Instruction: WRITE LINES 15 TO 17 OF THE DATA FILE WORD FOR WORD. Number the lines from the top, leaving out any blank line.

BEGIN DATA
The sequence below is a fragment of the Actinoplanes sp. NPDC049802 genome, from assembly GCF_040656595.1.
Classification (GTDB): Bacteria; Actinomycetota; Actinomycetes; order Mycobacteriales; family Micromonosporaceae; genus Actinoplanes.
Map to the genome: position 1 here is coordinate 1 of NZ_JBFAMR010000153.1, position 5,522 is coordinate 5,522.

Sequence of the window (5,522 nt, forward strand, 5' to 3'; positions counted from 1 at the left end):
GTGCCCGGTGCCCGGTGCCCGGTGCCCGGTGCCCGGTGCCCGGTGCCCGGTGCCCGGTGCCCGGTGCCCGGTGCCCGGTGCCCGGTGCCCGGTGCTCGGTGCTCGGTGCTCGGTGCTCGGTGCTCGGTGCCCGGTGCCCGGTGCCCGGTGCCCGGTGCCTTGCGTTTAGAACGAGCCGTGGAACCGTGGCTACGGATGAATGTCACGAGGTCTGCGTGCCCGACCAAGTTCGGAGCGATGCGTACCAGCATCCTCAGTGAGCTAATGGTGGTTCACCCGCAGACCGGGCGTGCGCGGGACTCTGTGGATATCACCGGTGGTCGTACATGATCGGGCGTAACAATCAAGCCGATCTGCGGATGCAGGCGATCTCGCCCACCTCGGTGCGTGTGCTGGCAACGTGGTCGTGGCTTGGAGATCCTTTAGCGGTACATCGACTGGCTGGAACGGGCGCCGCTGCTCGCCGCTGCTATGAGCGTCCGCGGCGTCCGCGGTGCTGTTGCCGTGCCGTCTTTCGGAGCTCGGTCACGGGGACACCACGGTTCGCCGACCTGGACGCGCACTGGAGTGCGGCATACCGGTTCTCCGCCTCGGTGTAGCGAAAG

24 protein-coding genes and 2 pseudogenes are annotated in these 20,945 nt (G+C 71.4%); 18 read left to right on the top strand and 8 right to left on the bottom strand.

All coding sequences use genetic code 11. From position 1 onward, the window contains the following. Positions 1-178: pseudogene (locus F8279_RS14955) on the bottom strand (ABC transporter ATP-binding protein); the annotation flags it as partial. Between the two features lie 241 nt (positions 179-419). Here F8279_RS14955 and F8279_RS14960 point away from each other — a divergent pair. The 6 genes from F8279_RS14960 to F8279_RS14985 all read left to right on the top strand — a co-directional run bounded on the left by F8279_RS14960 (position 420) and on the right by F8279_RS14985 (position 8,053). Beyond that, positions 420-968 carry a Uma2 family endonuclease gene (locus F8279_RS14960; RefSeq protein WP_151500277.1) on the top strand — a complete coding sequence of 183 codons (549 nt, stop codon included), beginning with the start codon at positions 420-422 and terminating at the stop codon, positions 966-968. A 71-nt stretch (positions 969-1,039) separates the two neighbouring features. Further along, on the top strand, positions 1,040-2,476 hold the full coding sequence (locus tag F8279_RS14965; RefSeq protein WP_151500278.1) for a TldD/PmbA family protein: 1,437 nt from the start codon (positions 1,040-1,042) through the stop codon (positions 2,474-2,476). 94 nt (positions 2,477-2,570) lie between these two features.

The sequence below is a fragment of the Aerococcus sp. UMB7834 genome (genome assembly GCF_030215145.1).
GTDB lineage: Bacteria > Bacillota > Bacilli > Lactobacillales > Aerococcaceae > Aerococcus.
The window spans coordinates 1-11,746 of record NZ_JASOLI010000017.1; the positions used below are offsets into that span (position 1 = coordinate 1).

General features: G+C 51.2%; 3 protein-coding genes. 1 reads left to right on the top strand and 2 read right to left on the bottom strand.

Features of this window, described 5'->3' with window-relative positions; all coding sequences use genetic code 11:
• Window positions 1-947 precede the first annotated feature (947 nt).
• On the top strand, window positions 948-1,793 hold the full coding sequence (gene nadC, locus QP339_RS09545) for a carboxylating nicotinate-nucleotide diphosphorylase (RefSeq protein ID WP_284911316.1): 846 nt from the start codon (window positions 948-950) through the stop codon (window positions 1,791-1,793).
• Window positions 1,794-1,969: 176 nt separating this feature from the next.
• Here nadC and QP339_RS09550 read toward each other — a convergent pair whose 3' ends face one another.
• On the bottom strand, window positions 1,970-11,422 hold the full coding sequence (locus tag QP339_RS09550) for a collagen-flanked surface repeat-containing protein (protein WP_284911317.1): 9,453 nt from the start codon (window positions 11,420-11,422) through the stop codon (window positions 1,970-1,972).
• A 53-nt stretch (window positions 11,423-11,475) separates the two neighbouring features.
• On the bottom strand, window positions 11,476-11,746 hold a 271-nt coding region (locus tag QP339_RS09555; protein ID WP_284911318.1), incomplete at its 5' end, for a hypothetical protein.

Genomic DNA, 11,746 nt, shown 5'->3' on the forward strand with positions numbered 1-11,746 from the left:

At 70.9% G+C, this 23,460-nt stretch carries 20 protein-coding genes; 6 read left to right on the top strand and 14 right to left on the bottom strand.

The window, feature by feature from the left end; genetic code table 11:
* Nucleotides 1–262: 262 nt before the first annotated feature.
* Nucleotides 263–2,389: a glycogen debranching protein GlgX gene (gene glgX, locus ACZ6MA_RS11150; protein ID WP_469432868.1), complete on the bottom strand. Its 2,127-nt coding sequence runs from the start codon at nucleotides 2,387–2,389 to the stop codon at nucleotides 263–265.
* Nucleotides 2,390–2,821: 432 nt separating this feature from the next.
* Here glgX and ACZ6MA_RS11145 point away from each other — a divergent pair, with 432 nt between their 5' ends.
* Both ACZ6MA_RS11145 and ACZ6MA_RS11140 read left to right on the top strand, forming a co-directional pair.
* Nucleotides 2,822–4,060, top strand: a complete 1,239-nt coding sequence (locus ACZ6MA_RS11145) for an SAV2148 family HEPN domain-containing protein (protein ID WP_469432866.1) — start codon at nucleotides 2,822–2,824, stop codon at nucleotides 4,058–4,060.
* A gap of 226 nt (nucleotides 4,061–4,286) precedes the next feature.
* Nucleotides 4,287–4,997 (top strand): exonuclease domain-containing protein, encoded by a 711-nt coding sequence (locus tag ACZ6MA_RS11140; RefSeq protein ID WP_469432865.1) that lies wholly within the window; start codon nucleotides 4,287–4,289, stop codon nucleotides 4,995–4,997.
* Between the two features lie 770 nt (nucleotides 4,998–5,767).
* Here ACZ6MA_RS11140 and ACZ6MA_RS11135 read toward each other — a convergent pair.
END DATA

• Window positions 1,794-1,969: 176 nt separating this feature from the next.
• Here nadC and QP339_RS09550 read toward each other — a convergent pair whose 3' ends face one another.
• On the bottom strand, window positions 1,970-11,422 hold the full coding sequence (locus tag QP339_RS09550) for a collagen-flanked surface repeat-containing protein (protein WP_284911317.1): 9,453 nt from the start codon (window positions 11,420-11,422) through the stop codon (window positions 1,970-1,972).